Just before Brownback’s inauguration, Kansas served 6,752 people on the PD waiver. More than 2,000 people with disabilities were added just in the last decade as a result of more advanced healthcare and disabled people living longer lives. However, the gradual uptick in new enrollees stopped abruptly once Brownback took over. According to this chart, over 1,400 disabled Kansans were dropped from the waiver between 2010 and 2014, with a sharp decline in 2014, coinciding directly with the revenue shortfalls resulting from the recent tax cuts.
“It is mind-boggling to think that in 2004, just ten years ago, there were 4,527 people on the waiver… It grew to 6,752, and it’s been in a death spiral ever since then,” Nichols said. “That cannot be an accident. There is just no way you can have, year after year, for four years in a row, those types of reductions in the number of people served.”
According to one state elected official, the sudden drop-offs could easily be traced back to Brownback’s tax cuts and privatization agenda. State Senator Laura Kelly, ranking member of the public health and welfare committee, said it’s no coincidence that the physically disabled are having life-sustaining services cut with the inception of KanCare and the drops in state revenues.
“I think it’s hard to divorce the tax cuts from anything that’s happening in Kansas’ state government,” Sen. Kelly said.
If Brownback’s income tax plan is to be fully realized and the state of Kansas has a 3.9 percent income tax rate by 2018, Kansas will have lost $5 billion in tax revenue. To put that in perspective, Kansas currently operates on an $8 billion state budget. Advocates like Bullers say if state revenues continue to plummet, so will the number of people on the PD waiver.
“I don’t want to use hyperbole, but a lot of people die when these policies get implemented,” Bullers said.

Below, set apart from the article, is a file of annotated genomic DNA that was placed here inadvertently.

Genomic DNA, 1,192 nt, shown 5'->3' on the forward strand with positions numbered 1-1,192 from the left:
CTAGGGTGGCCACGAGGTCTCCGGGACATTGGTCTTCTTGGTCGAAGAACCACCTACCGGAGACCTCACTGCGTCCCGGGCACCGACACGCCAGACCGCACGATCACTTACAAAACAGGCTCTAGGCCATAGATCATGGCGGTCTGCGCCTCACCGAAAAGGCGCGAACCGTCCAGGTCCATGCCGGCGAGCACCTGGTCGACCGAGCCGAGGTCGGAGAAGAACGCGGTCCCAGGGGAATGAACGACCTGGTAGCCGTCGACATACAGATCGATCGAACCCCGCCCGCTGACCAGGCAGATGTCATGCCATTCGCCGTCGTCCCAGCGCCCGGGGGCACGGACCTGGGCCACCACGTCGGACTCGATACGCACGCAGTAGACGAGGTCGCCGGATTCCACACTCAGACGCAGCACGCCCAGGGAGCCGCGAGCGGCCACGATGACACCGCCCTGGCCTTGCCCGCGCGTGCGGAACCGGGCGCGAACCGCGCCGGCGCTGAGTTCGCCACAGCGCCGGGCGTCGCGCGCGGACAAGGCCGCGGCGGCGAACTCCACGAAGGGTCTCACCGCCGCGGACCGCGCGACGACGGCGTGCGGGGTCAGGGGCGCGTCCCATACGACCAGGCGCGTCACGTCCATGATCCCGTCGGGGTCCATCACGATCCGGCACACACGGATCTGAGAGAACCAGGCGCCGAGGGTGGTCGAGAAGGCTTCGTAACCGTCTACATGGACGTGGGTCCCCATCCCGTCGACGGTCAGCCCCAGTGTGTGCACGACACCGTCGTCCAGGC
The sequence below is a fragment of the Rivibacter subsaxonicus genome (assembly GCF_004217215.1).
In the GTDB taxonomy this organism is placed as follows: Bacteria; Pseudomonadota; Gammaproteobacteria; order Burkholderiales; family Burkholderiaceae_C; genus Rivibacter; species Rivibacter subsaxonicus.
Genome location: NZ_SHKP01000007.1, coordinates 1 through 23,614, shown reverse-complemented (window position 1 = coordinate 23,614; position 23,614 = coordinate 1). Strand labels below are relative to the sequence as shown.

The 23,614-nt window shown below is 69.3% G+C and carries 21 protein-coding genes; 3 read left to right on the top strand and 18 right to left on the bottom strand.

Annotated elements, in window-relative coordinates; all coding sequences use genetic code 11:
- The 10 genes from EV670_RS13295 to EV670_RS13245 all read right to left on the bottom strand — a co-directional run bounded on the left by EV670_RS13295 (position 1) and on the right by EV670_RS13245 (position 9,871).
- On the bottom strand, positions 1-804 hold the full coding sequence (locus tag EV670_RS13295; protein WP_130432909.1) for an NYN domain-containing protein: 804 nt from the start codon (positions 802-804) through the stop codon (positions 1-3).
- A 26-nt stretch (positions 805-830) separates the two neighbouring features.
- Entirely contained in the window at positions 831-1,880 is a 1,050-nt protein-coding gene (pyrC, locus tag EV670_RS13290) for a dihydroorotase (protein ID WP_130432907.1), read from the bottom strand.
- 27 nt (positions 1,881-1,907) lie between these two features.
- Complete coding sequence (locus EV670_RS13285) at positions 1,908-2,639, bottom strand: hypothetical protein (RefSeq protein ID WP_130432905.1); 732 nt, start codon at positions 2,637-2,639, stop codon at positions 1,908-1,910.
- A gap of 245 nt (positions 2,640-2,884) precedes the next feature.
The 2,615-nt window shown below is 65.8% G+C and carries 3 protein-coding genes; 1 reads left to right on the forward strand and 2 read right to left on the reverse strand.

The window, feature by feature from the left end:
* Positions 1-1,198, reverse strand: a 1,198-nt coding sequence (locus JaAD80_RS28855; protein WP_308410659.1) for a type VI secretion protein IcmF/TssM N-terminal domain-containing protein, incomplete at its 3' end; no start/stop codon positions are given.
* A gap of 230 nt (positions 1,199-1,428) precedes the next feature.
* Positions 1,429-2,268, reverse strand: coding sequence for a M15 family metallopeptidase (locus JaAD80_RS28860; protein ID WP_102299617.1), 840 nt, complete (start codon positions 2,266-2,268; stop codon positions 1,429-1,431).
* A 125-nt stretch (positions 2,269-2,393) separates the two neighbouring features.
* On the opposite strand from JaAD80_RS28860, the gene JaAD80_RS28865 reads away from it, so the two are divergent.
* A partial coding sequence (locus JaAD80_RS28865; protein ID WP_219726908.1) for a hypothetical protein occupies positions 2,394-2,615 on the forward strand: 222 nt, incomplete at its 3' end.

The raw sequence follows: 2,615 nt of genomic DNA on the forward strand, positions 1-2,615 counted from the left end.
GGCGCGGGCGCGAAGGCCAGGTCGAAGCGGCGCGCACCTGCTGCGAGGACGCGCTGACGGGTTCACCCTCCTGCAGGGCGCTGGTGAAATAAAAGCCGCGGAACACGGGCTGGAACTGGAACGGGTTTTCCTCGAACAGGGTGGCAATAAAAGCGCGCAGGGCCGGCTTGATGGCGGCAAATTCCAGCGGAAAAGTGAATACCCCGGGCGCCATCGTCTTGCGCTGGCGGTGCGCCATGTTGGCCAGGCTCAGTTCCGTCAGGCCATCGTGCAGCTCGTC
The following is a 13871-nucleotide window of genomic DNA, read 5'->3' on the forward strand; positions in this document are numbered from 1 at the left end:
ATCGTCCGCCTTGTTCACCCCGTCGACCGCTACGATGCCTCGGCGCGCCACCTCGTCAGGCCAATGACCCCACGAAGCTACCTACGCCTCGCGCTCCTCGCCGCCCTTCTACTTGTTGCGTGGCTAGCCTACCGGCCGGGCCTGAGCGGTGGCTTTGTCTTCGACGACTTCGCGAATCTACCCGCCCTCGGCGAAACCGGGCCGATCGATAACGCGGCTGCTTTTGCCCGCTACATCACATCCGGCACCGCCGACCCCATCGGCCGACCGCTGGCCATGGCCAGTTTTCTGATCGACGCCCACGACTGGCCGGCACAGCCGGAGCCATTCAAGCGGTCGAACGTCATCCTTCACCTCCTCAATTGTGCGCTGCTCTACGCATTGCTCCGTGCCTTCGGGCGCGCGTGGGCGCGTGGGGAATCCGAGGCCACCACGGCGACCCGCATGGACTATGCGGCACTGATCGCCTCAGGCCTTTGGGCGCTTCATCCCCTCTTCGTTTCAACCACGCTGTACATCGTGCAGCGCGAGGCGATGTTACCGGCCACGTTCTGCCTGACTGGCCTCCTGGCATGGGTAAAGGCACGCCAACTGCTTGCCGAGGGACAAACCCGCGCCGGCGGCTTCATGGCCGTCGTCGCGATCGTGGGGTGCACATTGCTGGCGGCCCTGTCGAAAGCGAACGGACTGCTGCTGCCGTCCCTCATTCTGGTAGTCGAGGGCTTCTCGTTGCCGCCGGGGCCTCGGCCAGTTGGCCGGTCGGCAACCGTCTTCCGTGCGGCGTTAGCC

Bullers, a former 15-year veteran reporter for the Kansas City Star and father of two, fought from the time of his managed care review in January of 2013 all the way to New Years Eve of 2013 for his full-time care to be restored. He used his status as a public figure in Kansas to organize awareness campaigns in both traditional and social media, and even arranged a meeting with Gov. Brownback. Bullers said he “got really pissed off” at Brownback’s response to a question he asked about not having a home care provider available if his ventilator came loose, stopping air from getting into his lungs.
“He said, ‘Just go over to your neighbor’s house and they’ll put it back on for you,’” Bullers said. “I mean, here’s the governor of the state of Kansas, telling me that, you know, your life isn’t worth it, that it’s okay if you die and leave two small children without a father.”
A 2006 Rolling Stone profile of then-U.S. Senator Brownback referred to him as“God’s Senator,” in reference to Brownback’s outspokenness about his Christian faith. But Bullers described Gov. Brownback as “vengeful” and “hypocritical,” saying Brownback didn’t adhere to Jesus’ teachings about caring for the poor and the sick.
“We hear all the time about his ‘family values’ and how he’s a churchgoer,” Bullers said. “You just have to ask yourself where the Golden Rule plays into all this.”
Brownback’s Democratic challenger, Paul Davis, has said Brownback’s privatized approach to Medicaid “isn’t working very well” and promised a full top-to-bottom review of KanCare if elected. Davis has also promised to expand Medicaid in Kansas under the Affordable Care Act if he wins on November 2, something Brownback has steadfastly refused to do. As of mid-October, Brownback has left $350 million on the table in Medicaid assistance from the federal government as a result.
“He would rather have people suffer than capitulate and admit the president didn’t do such a bad job,” Bullers said.
Carl Gibson is a contributing editor for Reader Supported News and Occupy.com, and author of the book “How to Oust a Congressman.” Follow him on Twitter at @uncutCG.